MS Explains: If the Committee of Privileges' videos are like a TV series, what's the season finale?

Mothership Explains: After 18 episodes with over 30 hours of runtime, here's some of what to expect next.

Nigel Chua | December 28, 2021, 04:15 PM

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18 episodes, with over 30 hours of runtime, released in six tranches with accompanying "special reports", over the course of December 2021.

No, not a Netflix series or new Cinematic Universe, but the Committee of Privileges (COP) hearings.

It looks like the COP's current proceedings — looking into the matter of former Member of Parliament (MP) Raeesah Khan's conduct in Parliament — are finally coming to a close.

We know from the fifth special report that proceedings have "largely concluded".

A subplot regarding producing documents to the COP, seems to also be concluded, with three of The Workers' Party (WP) senior leaders Pritam Singh, Sylvia Lim, and Faisal Manap producing those documents on Dec. 20, after their initial refusal.

With any luck, we could be gearing up for the "season finale" of a month's worth of political drama anytime now.

Here's some of what to expect next from the COP.

Raeesah's official sanction(s)

First up, Raeesah will likely be officially sanctioned by Parliament.

Section 21(2) of the Parliament (Privileges, Immunities and Powers) Act says that the COP will first have to report to Parliament with its findings and recommendations.

Then, Parliament must be "satisfied" that Raeesah is guilty of contempt — this likely requires a majority vote by MPs.

As Raeesah has already admitted to lying, the COP's report will be more pertinent in terms of the punishment(s) it recommends.

Raeesah's "level of culpability"

As Desmond Lee said at the start of Faisal's hearing, the COP wants to determine Raeesah's "level of culpability".

"To do that, we have to inquire into the facts and circumstances, what she said, why she said it, who did she interact with, what was the advice, what was said," Lee explained.

Thus, one of the findings that the COP will likely have to make is whether the WP leaders had told her to "take the information to the grave" after being told on Aug. 8 that she had lied.

While the WP leaders deny it, Raeesah has insisted that Singh used the exact phrase, "take it to the grave" on that day.

Another finding the COP will likely make is whether Raeesah had been instructed to clarify the matter after she met Singh on Oct. 3.

Raeesah says her interpretation of the meeting was that there would be “no judgement” on her if she kept up the lie, while Singh maintains that he told her to take ownership and responsibility of the issue, a stance backed up by what Lim told the COP as well.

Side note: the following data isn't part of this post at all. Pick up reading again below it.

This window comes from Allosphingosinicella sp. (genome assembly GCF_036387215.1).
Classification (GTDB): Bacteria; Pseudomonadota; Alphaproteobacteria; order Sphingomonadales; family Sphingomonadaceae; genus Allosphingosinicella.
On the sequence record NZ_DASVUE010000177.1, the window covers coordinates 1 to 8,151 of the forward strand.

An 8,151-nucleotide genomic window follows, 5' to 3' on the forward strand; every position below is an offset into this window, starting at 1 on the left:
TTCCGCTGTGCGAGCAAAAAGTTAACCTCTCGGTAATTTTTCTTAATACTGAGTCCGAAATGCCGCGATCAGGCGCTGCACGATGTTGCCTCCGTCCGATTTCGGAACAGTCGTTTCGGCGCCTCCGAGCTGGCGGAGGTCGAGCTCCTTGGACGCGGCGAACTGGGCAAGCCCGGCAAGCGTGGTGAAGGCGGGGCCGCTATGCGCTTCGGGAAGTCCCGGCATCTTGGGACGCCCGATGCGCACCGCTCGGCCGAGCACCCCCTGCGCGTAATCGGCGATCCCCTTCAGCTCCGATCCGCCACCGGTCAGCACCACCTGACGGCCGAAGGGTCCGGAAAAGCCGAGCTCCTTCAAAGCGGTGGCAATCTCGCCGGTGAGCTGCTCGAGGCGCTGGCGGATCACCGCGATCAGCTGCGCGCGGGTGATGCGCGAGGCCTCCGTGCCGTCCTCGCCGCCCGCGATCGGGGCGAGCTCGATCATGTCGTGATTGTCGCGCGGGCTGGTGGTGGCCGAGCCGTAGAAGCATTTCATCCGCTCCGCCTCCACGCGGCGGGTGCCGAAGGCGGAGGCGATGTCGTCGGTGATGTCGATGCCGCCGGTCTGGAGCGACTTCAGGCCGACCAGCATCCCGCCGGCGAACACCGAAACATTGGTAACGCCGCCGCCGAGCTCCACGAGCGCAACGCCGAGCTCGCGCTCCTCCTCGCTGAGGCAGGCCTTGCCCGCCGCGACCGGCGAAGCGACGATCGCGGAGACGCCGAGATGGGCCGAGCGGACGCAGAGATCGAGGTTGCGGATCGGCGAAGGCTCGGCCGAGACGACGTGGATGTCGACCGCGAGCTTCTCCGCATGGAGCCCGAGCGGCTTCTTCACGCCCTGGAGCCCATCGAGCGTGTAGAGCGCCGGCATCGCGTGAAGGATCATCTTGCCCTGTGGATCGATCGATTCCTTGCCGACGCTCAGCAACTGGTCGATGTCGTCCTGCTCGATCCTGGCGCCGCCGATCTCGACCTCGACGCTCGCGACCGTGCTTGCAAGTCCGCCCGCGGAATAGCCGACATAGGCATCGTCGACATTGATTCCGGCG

Can the COP's findings and recommendations be appealed?

The COP hearings involved more than a few lawyers (including half of the COP itself) asking questions and making arguments.

The proceedings even sounded like cross-examination at many points, with witnesses being asked yes/no questions and being presented with hypothetical scenarios.

In these aspects, they perhaps resembled a court trial.

But the COP's proceedings differ from court proceedings in one key aspect: The availability of appeal.

Unlike a court judgment, which can be appealed to a higher court, whatever the COP comes out with cannot be appealed.

Instead, it is up to Parliament to decide whether the COP's findings and recommendations are to be accepted.

MPs can rise to speak before Parliament votes

Based on previous cases, the Leader of the House puts forward a motion in Parliament on the matter of the COP's report and recommendations.

Before the matter is put to a vote, MPs can then rise to speak in support, or dissent.

Former opposition MP Chiam See Tong was one of the MPs to do so. For example, in May 1987, Chiam argued against the COP's report that J.B. Jeyaretnam had breached privilege by not declaring his interest in a matter he raised in Parliament, saying that there was no evidence of Jeyaretnam's interest at the relevant time.

Chiam engaged in a tense exchange with MP Augustine Tan, Wong Kan Seng (Leader of the House at the time), and Tan Soo Khoon (Deputy Speaker of Parliament at the time), and at one point refused to sit down.

An excerpt of the Hansard capturing Chiam See Tong's dissenting views, in Parliament on May 20, 1987, regarding the Committee of Privileges report on a complaint against JBJ.

On this, and several other occasions, Chiam's attempts to sway the votes were unsuccessful, and each of the COP reports were accepted.

What punishments are on the table?

Section 20 of the Act lays out what Parliament can do to an MP who has been found to have conducted themselves dishonourably, abused their privilege or committed contempt: